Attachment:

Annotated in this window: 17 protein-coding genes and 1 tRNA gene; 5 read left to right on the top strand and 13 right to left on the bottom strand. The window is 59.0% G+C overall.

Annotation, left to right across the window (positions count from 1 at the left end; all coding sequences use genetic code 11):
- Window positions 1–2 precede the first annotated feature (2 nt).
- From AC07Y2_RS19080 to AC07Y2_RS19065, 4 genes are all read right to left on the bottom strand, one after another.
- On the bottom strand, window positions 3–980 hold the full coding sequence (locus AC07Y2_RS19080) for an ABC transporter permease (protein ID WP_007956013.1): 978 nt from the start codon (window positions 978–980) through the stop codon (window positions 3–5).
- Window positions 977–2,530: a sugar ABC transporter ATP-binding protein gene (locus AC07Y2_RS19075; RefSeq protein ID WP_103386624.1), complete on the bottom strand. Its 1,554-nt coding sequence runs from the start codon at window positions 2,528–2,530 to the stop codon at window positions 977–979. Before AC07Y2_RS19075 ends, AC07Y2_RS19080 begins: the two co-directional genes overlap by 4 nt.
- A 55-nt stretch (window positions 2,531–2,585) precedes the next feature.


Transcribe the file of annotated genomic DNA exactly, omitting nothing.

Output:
Annotated in this window: 17 protein-coding genes and 1 tRNA gene; 5 read left to right on the top strand and 13 right to left on the bottom strand. The window is 59.0% G+C overall.

Annotation, left to right across the window (positions count from 1 at the left end; all coding sequences use genetic code 11):
- Window positions 1–2 precede the first annotated feature (2 nt).
- From AC07Y2_RS19080 to AC07Y2_RS19065, 4 genes are all read right to left on the bottom strand, one after another.
- On the bottom strand, window positions 3–980 hold the full coding sequence (locus AC07Y2_RS19080) for an ABC transporter permease (protein ID WP_007956013.1): 978 nt from the start codon (window positions 978–980) through the stop codon (window positions 3–5).
- Window positions 977–2,530: a sugar ABC transporter ATP-binding protein gene (locus AC07Y2_RS19075; RefSeq protein ID WP_103386624.1), complete on the bottom strand. Its 1,554-nt coding sequence runs from the start codon at window positions 2,528–2,530 to the stop codon at window positions 977–979. Before AC07Y2_RS19075 ends, AC07Y2_RS19080 begins: the two co-directional genes overlap by 4 nt.
- A 55-nt stretch (window positions 2,531–2,585) precedes the next feature.